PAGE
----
Clyne Named BIOE Associate Chair, Diversity, Equity & Inclusion
The Fischell Department of Bioengineering (BIOE) announced this week that associate professor Alisa Clyne will serve as BIOE’s inaugural Associate Chair for Diversity, Equity, and Inclusion. Prior to joining BIOE in January 2019, Clyne served as an associate professor of mechanical engineering at Drexel University, where she founded and led several programs to enhance diversity within engineering and the STEM fields at large.
“Diversity is essential to creating engineering solutions that improve the quality of life for all people,” Clyne said. “I am looking forward to working with students, staff, and faculty to enhance diversity, equity, and inclusion throughout the Fischell Department of Bioengineering and thereby enhance opportunities for all members of the department to succeed.”
Clyne founded and oversees BIOE’s Diversity, Equity, and Inclusion (DEI) committee, which consists of faculty and staff as well as both undergraduate and graduate students. Together with the committee, she will help guide the wider department through a number of paramount DEI initiatives, including but not limited to facilitating conversations on race and ethnicity, gender and gender identity, and sexual orientation; reevaluating the department’s academic programs, outreach, and recruitment efforts to reduce unconscious bias; and creating innovative programs to encourage and retain traditionally underrepresented groups in bioengineering. In addition, the committee will provide insights and feedback as the department moves forward with plans to implement programmatic changes to address bias in engineering design.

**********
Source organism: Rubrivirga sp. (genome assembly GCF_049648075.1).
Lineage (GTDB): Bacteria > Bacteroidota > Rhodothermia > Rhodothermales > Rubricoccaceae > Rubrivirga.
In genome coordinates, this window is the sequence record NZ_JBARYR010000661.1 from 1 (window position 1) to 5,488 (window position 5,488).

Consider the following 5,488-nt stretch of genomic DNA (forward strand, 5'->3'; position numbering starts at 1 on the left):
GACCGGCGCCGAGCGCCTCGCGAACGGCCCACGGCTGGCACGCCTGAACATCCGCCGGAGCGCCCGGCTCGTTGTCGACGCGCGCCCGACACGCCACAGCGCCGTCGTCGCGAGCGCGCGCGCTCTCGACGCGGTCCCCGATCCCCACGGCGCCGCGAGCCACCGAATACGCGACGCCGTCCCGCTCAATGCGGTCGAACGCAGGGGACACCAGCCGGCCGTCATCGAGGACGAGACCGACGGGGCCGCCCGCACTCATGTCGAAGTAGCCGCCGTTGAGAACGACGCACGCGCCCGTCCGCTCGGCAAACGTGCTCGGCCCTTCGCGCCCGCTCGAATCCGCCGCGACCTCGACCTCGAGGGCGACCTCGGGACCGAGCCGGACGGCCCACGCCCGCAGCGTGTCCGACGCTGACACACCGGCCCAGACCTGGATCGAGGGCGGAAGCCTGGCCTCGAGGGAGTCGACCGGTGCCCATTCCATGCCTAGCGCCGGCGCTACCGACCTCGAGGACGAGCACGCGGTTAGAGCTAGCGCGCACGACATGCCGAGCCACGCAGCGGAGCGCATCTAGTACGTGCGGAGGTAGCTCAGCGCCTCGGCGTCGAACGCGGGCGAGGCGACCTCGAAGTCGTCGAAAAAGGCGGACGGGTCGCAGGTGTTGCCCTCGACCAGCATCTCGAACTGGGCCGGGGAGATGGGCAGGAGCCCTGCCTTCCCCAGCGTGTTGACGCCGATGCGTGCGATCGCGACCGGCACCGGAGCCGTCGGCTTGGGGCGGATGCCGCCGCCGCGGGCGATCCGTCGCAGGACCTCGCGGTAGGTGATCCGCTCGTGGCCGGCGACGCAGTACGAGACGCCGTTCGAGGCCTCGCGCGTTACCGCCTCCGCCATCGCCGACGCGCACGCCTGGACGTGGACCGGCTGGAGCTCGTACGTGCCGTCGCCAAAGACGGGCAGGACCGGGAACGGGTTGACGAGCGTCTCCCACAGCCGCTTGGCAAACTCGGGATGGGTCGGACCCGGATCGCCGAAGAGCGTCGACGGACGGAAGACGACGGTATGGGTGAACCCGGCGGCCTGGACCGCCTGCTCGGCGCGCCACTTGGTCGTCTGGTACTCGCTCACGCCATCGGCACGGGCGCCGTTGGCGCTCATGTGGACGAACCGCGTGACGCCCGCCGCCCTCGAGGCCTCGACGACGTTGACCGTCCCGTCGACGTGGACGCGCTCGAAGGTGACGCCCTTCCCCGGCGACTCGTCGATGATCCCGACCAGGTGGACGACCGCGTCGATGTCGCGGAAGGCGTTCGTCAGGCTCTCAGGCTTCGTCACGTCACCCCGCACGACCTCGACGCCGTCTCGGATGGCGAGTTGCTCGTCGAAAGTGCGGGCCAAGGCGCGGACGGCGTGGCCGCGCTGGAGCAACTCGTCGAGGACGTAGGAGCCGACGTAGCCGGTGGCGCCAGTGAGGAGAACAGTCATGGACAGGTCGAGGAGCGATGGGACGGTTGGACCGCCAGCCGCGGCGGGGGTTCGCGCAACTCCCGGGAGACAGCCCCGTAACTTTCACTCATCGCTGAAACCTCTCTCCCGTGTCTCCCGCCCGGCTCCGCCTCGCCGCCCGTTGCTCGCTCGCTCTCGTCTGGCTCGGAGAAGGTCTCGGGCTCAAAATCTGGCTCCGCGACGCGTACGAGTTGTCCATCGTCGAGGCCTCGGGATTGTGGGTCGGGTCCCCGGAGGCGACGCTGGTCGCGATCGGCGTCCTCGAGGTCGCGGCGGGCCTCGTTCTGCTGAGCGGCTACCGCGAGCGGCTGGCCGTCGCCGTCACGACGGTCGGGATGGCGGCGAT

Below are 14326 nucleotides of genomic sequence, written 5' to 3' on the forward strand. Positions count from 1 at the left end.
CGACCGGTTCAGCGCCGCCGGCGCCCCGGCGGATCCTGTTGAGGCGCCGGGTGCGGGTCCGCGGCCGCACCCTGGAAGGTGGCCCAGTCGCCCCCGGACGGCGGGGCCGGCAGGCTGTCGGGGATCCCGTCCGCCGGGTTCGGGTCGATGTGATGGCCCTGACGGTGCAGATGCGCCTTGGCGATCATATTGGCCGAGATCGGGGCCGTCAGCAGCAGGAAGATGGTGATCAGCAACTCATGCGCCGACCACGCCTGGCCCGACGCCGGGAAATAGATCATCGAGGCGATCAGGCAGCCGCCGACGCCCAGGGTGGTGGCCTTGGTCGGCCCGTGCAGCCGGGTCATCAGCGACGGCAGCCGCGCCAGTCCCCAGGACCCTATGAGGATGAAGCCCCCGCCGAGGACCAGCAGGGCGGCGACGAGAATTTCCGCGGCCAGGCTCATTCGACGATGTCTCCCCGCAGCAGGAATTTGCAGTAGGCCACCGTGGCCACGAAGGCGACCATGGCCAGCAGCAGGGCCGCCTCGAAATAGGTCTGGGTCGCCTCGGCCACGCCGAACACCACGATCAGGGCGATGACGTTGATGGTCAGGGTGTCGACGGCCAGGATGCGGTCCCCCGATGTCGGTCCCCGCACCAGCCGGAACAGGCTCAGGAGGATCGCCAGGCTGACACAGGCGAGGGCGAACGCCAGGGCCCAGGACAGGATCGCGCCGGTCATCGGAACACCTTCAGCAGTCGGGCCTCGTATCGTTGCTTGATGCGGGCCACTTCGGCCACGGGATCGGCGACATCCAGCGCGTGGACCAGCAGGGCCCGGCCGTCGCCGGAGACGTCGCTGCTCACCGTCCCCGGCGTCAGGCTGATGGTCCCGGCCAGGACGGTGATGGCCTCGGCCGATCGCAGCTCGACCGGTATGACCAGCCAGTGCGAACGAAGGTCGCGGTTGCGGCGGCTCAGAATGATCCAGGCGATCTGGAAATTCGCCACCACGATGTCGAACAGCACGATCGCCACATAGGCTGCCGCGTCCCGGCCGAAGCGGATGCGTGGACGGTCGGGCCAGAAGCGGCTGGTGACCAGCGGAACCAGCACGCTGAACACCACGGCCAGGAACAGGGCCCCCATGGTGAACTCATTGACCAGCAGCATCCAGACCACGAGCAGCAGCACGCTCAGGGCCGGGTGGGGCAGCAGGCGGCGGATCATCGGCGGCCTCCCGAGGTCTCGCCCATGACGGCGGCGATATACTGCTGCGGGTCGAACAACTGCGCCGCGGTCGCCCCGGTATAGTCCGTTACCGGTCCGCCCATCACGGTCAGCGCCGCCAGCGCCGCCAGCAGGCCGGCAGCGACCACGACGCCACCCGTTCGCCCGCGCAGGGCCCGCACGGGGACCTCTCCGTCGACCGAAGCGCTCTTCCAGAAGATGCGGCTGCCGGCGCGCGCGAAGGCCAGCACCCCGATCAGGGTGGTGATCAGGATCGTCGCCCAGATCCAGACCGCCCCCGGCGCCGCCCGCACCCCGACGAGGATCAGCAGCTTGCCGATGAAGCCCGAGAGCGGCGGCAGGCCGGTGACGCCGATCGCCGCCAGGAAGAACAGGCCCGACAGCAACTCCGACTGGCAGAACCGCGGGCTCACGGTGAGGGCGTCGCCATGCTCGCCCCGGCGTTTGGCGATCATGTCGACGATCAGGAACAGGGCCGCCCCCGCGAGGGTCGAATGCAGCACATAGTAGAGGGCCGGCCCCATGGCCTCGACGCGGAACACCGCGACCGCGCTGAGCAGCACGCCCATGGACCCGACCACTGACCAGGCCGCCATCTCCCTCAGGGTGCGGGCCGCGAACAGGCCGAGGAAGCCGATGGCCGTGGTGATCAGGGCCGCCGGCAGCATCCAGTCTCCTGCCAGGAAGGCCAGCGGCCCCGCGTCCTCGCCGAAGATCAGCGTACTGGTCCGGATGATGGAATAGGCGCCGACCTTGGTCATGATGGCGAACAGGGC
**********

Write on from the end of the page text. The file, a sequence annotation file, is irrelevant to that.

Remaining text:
“After discussions with our students, staff, and faculty, we felt it was imperative to create this new associate chair position within the Fischell Department of Bioengineering to be both a lead and integration point for DEI actions throughout the department,” said BIOE Fischell Family Distinguished Professor and Chair John Fisher. “Dr. Clyne’s experience, motivation, and expertise make her particularly well-suited for the position. I am thrilled she will be leading us in these efforts.”
Clyne’s past experience includes eight years of leading and securing corporate funding for a summer Bridge program to support women and underrepresented racial minority populations in engineering. Her efforts led to demonstrated enhancement in female and underrepresented minority student academic performance and improved retention rates for Drexel University’s College of Engineering. In addition, Clyne served as a faculty advisor for the university’s Graduate Women in Science and Engineering organization as well as for its Society of Women Engineers.
This past winter with BIOE, Clyne chaired the department’s faculty search committee, for which she shared tools and resources on implicit bias to supplement the college’s bias training. This summer, she is supporting a BIOE National Science Foundation Research Experience for Undergraduates project focused on developing an artery-on-a-chip. Clyne leads the department’s Vascular Kinetics Laboratory, where she conducts research at the interface of engineering, biochemistry, and vascular biology. Together with members of her lab, she uses metabolic engineering to decrease cardiovascular disease disparities.
July 9, 2020